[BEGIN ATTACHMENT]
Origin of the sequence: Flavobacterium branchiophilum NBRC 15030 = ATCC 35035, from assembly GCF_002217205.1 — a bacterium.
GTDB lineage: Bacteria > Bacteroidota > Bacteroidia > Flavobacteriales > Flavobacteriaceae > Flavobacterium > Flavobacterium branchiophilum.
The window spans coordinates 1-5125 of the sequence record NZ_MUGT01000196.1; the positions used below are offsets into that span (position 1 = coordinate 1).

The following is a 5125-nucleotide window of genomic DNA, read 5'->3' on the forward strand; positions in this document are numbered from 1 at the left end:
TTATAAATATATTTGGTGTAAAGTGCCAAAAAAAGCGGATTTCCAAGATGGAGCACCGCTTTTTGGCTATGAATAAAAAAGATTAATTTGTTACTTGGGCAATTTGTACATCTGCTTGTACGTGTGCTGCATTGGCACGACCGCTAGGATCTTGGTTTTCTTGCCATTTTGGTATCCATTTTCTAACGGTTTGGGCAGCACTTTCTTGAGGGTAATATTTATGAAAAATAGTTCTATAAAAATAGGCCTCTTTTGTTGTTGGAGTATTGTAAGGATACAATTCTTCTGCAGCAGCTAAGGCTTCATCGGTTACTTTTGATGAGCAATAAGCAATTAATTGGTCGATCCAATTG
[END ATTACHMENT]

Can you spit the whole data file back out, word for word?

Origin of the sequence: Flavobacterium branchiophilum NBRC 15030 = ATCC 35035, from assembly GCF_002217205.1 — a bacterium.
GTDB lineage: Bacteria > Bacteroidota > Bacteroidia > Flavobacteriales > Flavobacteriaceae > Flavobacterium > Flavobacterium branchiophilum.
The window spans coordinates 1-5125 of the sequence record NZ_MUGT01000196.1; the positions used below are offsets into that span (position 1 = coordinate 1).

The following is a 5125-nucleotide window of genomic DNA, read 5'->3' on the forward strand; positions in this document are numbered from 1 at the left end:
TTATAAATATATTTGGTGTAAAGTGCCAAAAAAAGCGGATTTCCAAGATGGAGCACCGCTTTTTGGCTATGAATAAAAAAGATTAATTTGTTACTTGGGCAATTTGTACATCTGCTTGTACGTGTGCTGCATTGGCACGACCGCTAGGATCTTGGTTTTCTTGCCATTTTGGTATCCATTTTCTAACGGTTTGGGCAGCACTTTCTTGAGGGTAATATTTATGAAAAATAGTTCTATAAAAATAGGCCTCTTTTGTTGTTGGAGTATTGTAAGGATACAATTCTTCTGCAGCAGCTAAGGCTTCATCGGTTACTTTTGATGAGCAATAAGCAATTAATTGGTCGATCCAATTG